In the above list, allusion has necessarily been omitted to numerous works and memoirs on the Cambrian deposits of Sweden and Norway, Central Europe, Russia, Spain, and various parts of North America, as well as to a number of important papers on the British Cambrian strata by various well-known observers. Amongst these latter may be mentioned memoirs by Prof. Phillips, and Messrs Salter, Hicks, Belt, Plant, Homfray, Ash, Holl, &c.
THE LOWER SILURIAN PERIOD.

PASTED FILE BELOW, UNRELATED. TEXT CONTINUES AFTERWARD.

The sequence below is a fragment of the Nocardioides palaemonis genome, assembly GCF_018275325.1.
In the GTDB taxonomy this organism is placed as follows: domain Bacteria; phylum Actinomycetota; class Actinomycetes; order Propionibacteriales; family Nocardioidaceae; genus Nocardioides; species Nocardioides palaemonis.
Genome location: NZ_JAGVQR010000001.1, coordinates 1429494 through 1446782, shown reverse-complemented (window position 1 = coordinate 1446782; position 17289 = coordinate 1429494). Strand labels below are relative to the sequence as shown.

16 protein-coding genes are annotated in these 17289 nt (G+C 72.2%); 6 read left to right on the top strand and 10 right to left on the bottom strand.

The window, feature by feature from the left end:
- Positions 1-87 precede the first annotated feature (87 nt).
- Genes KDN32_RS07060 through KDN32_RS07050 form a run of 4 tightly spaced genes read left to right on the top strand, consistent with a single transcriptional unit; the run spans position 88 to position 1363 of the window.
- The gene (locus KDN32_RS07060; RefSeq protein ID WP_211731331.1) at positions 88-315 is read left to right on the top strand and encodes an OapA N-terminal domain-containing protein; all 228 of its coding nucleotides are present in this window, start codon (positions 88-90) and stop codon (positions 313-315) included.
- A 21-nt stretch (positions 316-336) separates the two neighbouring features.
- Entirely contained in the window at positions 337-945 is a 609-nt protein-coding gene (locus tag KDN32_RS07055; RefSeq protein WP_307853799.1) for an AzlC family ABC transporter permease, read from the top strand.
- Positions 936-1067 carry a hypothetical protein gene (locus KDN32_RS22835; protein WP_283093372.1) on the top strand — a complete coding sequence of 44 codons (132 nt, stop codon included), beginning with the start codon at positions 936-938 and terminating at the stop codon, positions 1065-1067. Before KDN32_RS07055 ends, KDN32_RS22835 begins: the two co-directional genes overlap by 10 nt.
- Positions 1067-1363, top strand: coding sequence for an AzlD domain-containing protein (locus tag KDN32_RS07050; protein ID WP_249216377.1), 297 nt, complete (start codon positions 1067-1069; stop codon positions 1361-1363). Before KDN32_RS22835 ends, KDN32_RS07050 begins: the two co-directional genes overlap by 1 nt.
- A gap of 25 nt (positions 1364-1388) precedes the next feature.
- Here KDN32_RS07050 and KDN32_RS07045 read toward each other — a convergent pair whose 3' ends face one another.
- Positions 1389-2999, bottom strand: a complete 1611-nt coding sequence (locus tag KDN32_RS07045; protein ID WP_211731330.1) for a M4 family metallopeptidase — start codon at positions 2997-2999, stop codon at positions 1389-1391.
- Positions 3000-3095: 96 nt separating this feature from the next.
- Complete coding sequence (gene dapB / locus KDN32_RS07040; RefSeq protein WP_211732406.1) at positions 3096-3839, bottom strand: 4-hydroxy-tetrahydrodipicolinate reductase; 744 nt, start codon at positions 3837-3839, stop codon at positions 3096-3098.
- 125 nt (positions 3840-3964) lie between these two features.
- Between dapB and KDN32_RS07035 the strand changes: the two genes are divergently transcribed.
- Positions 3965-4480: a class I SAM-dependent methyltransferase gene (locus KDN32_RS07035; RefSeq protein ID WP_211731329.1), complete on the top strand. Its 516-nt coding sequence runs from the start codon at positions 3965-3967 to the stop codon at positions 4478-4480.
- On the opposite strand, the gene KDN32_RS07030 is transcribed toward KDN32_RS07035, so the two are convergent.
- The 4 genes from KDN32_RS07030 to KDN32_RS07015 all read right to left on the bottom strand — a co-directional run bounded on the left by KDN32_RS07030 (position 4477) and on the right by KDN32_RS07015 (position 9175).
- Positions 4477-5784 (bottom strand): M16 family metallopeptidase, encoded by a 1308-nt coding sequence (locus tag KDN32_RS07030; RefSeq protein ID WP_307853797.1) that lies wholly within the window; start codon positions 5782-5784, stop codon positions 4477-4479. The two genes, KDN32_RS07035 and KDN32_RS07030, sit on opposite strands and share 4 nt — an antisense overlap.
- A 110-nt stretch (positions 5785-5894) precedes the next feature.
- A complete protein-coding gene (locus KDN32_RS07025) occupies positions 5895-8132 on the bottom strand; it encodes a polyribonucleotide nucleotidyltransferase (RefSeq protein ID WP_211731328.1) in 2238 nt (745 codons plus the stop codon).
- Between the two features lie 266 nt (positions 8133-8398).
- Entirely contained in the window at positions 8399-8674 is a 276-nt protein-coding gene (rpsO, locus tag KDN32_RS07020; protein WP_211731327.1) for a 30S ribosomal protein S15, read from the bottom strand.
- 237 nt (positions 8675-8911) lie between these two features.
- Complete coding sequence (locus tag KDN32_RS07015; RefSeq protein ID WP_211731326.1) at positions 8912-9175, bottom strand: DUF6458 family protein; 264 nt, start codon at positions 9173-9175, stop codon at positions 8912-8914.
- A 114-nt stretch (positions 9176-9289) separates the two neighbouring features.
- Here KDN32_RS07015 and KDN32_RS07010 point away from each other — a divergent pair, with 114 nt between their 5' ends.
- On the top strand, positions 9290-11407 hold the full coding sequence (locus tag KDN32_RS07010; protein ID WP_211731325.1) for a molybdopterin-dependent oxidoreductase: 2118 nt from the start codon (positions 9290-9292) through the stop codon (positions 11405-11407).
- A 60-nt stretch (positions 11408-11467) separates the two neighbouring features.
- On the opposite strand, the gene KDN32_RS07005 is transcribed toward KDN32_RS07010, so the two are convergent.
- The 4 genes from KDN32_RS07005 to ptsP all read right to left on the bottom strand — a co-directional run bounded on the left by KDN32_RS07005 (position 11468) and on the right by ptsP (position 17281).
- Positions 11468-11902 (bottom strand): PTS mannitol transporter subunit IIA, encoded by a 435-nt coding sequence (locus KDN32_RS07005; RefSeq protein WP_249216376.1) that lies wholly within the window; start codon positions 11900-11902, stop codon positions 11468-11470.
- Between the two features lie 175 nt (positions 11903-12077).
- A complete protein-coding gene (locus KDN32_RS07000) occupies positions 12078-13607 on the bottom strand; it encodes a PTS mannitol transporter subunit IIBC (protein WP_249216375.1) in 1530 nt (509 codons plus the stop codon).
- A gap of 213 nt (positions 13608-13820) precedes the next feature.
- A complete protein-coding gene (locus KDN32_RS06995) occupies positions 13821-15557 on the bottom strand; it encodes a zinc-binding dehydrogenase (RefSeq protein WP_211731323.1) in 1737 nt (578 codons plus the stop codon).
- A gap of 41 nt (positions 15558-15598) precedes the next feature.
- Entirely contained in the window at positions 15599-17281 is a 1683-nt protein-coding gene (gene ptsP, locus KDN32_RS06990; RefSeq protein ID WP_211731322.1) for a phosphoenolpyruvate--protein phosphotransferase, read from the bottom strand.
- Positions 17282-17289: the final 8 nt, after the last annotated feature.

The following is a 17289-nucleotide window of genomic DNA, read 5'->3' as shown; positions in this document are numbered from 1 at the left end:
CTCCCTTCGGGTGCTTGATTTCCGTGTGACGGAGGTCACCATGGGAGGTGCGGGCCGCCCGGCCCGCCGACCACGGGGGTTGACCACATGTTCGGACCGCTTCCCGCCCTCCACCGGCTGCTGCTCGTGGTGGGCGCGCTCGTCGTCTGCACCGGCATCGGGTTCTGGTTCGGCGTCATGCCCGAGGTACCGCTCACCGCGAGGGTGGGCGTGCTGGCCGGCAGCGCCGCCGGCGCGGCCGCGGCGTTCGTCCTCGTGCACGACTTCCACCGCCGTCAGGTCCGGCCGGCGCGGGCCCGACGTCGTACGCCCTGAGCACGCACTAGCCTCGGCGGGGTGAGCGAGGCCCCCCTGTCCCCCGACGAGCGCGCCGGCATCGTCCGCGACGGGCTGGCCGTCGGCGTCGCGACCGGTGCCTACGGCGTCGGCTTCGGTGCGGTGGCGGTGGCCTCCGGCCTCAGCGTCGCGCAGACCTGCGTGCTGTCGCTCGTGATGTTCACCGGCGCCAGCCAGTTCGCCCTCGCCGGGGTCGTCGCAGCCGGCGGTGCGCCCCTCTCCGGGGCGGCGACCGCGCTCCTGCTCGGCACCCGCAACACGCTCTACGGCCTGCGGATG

The great system of deposits to which Sir Roderick Murchison applied the name of “Silurian Rocks” reposes directly upon the highest Cambrian beds, apparently without any marked unconformity, though with a considerable change in the nature of the fossils. The name “Silurian” was originally proposed by the eminent geologist just alluded to for a great series of strata lying below the Old Red Sandstone, and occupying districts in Wales and its borders which were at one time inhabited by the “Silures,” a tribe of ancient Britons. Deposits of a corresponding age are now known to be largely developed in other parts of England, in Scotland, and in Ireland, in North America, in Australia, in India, in Bohemia, Saxony, Bavaria, Russia, Sweden and Norway, Spain, and in various other regions of less note. In some regions, as in the neighbourhood of St Petersburg, the Silurian strata are found not only to have preserved their original horizontality, but also to have retained almost unaltered their primitive soft and incoherent nature. In other regions, as in Scandinavia and many parts of North America, similar strata, now consolidated into shales, sandstones, and limestones, may be found resting with a very slight inclination on still older sediments. In a great many regions, however, the Silurian deposits are found to have undergone more or less folding, crumpling, and dislocation, accompanied by induration and “cleavage” of the finer and softer sediments; whilst in some regions, as in the Highlands of Scotland, actual “metamorphism” has taken place. In consequence of the above, Silurian districts usually present the bold, rugged, and picturesque outlines which are characteristic of the older “Primitive” rocks of the earth’s crust in general. In many instances, we find Silurian strata rising into mountain-chains of great grandeur and sublimity, exhibiting the utmost diversity of which rock-scenery is capable, and delighting the artist with endless changes of valley, lake, and cliff. Such districts are little suitable for agriculture, though this is often compensated for by the valuable mineral products contained in the rocks. On the other hand, when the rocks are tolerably soft and uniform in their nature, or when few disturbances of the crust of the earth have taken place, we may find Silurian areas to be covered with an abundant pasturage or to be heavily timbered.